Malcolm Marshall took his 376 wickets at an average of just 20.9. Joel Garner, his new ball partner, took his 259 for 21.0. And Curtly Ambrose and Courtney Walsh, their successors, took their 924 combined wickets at averages of 21.0 and 24.4.

Three of their countrymen – Holding, Bishop and Roberts – also make the top 20. West Indies have twice as many top 20 bowlers as any other team.

The 'Fearsome Foursome' of Roberts, Holding, Croft and Garner. Credit: Getty.

Anderson and Broad’s stats are dragged down by their mediocre records away from home – on dry, hard and hot pitches.

But even their statistics just in England do not match up. Anderson has taken 280 of his wickets on home soil, at a average of 25.9. Broad has taken 216 for 26.1. Those numbers still wouldn’t crack the top 20.

As for their records abroad, their averages away from home of 34.9 and 33.9 show their limits as bowlers.

The greatest bowlers ever were as good abroad as at home. Joel Garner had an average of 22.3 at home… and 19.7 abroad, where he, like Malcolm Marshall, took most of his wickets.

Along his new-ball partner, Malcolm Marshall, Garner was the greatest ever. Credit: Getty.

Are Broad and Anderson nevertheless England’s best ever?

They have significantly better averages than Hoggard (30.5) and Harmison (31.9), as well as Flintoff (33.3), the third-prong of that early-to-mid 2000s attack.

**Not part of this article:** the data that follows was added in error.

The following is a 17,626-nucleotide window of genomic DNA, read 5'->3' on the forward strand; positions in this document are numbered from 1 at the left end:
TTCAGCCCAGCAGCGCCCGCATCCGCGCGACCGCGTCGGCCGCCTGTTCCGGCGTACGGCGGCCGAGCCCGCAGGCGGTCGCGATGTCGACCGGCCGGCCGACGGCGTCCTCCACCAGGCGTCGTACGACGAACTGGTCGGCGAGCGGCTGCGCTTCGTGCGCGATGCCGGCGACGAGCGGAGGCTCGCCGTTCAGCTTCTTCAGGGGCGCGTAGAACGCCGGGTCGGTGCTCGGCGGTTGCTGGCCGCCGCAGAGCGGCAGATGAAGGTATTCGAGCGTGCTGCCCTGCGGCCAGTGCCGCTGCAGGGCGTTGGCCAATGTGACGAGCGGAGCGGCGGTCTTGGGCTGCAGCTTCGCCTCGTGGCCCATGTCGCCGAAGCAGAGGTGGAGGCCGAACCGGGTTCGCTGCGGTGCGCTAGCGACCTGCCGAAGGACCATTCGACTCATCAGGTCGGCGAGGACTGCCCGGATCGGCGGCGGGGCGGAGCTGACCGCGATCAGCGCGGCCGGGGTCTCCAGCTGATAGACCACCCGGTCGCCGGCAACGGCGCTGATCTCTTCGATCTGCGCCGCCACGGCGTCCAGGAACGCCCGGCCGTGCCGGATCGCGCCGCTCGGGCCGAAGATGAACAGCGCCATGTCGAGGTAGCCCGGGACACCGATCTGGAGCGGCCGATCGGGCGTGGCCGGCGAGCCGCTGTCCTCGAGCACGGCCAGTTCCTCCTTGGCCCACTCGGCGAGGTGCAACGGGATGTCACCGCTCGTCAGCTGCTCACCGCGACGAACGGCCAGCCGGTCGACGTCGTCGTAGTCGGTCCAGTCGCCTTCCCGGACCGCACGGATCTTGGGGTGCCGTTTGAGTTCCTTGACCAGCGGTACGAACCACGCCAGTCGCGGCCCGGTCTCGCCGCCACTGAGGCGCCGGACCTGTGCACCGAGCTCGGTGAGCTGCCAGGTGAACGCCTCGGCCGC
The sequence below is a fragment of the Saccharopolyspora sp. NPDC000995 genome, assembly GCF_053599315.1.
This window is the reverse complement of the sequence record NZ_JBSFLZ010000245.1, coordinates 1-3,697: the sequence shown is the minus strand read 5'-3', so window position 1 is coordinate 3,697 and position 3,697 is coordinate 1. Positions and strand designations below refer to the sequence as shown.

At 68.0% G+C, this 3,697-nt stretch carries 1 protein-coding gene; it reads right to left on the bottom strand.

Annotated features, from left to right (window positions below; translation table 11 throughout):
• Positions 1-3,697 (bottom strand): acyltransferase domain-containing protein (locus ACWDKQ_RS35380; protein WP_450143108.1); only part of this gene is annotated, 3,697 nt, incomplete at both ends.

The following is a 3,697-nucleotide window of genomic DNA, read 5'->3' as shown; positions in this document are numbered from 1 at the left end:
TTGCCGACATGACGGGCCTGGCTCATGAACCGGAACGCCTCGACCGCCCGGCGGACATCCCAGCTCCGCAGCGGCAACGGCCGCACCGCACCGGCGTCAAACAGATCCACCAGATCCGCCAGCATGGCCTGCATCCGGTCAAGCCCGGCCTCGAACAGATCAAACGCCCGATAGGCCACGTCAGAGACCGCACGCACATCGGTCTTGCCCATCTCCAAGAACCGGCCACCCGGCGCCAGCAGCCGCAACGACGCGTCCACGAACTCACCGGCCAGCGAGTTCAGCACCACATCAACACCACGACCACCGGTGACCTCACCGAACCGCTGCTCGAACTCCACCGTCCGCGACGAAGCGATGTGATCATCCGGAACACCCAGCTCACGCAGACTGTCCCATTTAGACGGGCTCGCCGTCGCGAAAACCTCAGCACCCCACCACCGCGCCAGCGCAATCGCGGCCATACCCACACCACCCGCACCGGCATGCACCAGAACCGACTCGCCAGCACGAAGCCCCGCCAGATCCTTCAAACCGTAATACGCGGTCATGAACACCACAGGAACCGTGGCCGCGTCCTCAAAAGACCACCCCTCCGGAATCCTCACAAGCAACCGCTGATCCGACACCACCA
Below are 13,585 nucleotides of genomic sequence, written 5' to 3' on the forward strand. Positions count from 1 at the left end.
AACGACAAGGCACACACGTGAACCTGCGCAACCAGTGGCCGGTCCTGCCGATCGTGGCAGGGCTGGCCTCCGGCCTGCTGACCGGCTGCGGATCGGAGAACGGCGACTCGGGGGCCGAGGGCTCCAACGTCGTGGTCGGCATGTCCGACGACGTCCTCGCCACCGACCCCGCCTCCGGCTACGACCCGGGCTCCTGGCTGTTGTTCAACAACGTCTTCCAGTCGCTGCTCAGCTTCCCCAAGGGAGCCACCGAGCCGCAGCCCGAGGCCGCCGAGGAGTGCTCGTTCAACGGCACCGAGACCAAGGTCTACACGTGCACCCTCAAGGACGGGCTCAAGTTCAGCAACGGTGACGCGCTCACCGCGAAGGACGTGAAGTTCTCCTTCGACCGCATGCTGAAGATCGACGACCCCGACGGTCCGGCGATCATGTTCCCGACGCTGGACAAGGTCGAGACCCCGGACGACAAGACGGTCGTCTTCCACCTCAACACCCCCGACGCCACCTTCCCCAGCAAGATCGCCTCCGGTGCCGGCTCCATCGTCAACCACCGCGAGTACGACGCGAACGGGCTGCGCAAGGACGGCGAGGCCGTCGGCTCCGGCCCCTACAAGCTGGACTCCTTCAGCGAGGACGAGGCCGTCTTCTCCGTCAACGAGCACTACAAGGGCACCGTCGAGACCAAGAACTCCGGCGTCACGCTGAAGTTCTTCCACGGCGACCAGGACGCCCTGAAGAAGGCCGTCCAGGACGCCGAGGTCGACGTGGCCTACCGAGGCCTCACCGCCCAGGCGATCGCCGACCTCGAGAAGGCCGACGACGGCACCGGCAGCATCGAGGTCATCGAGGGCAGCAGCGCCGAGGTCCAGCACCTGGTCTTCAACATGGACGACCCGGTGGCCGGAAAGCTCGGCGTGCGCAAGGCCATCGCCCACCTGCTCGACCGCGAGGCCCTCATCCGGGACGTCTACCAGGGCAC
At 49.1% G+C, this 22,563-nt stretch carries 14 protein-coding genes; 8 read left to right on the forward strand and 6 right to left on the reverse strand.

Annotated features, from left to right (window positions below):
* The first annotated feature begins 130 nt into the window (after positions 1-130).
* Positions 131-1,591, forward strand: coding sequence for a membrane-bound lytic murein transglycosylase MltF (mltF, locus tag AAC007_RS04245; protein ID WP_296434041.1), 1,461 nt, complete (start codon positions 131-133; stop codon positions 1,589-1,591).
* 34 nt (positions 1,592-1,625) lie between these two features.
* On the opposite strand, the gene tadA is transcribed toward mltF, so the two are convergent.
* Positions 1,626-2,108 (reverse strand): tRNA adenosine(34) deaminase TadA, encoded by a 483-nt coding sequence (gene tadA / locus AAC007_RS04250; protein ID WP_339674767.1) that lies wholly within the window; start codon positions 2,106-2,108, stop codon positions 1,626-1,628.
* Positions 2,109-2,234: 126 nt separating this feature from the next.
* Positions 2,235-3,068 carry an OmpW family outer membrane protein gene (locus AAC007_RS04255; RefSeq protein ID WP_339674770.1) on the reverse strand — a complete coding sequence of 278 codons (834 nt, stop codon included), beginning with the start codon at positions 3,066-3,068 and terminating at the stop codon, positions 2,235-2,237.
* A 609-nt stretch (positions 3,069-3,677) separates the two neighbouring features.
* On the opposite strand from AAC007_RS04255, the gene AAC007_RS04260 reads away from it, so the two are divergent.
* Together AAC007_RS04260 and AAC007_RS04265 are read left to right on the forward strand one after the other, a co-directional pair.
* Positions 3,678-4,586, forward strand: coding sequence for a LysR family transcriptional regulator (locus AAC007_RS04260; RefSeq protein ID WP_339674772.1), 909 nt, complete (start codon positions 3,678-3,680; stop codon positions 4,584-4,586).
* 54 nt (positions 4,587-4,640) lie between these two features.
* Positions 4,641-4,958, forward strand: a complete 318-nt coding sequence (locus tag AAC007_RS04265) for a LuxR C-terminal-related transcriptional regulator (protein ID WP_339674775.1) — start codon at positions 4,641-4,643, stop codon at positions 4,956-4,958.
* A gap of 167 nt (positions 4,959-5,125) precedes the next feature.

They also probably best Gough (28.4) and Caddick (29.9), although you could argue Gough and Caddick had to face better batsmen.

But it’s hard to say they should be England’s opening-ball pair when teams are picked for the immortal Test match. Although they played a decade apart, that honour should probably go to Fred Trueman and Bob Willis.

Trueman’s bowling average of 21.6 ranks fourth all-time, and first after the West Indian trio of Marshall, Garner and Ambrose. Willis squeaks into the top 20, just ahead of Shane Warne, with his figures of 325 wickets at 25.2 apiece.

The Queen meets Fred Trueman and the rest of the England XI. Credit: Getty.

Ian Botham, whose wicket tally Anderson has already surpassed and Broad surely will, had a near-identical average to both of them: 28.4. All three also have identical economy rates (3.0 per over) and strike rates (56-57 balls per wicket).

And all three would be in the mix to bowl first change, but statistically none can compete with Trueman and Willis, who both had significantly lower economy rates (2.6 and 2.8) and strike rates (49 and 53).

Yet Anderson and Broad are ranked 3rd and 1st in the world’s Test bowling rankings. And that reveals the greatest fact about modern cricket: we are in an era of almost no great bowlers.

The only active player who makes the top 20 all-time is Dale Steyn, currently ranked 5th in the world, but whose strike rate of 42 is the best ever (among those who’ve taken at least 150 Test wickets). His average of 22.5 ranks 8th all-time.

While he has slipped behind Anderson and Broad in the rankings, he is undeniably a 'great', while they aren’t and almost certainly never will be (Anderson is 34 and Broad 30 next month).

Of course, if England had had to play the past decade without them, we would probably have languished as in the ‘90s, when Australia won eight consecutive Ashes series.

They have been excellent. But while we watch them take four-, five- and ten-wicket hauls against a depleted Sri Lankan side, the stats make you wonder how they would have fared in the ‘90s, when most of the game’s new ball greats were all playing – and would surely have eclipsed them.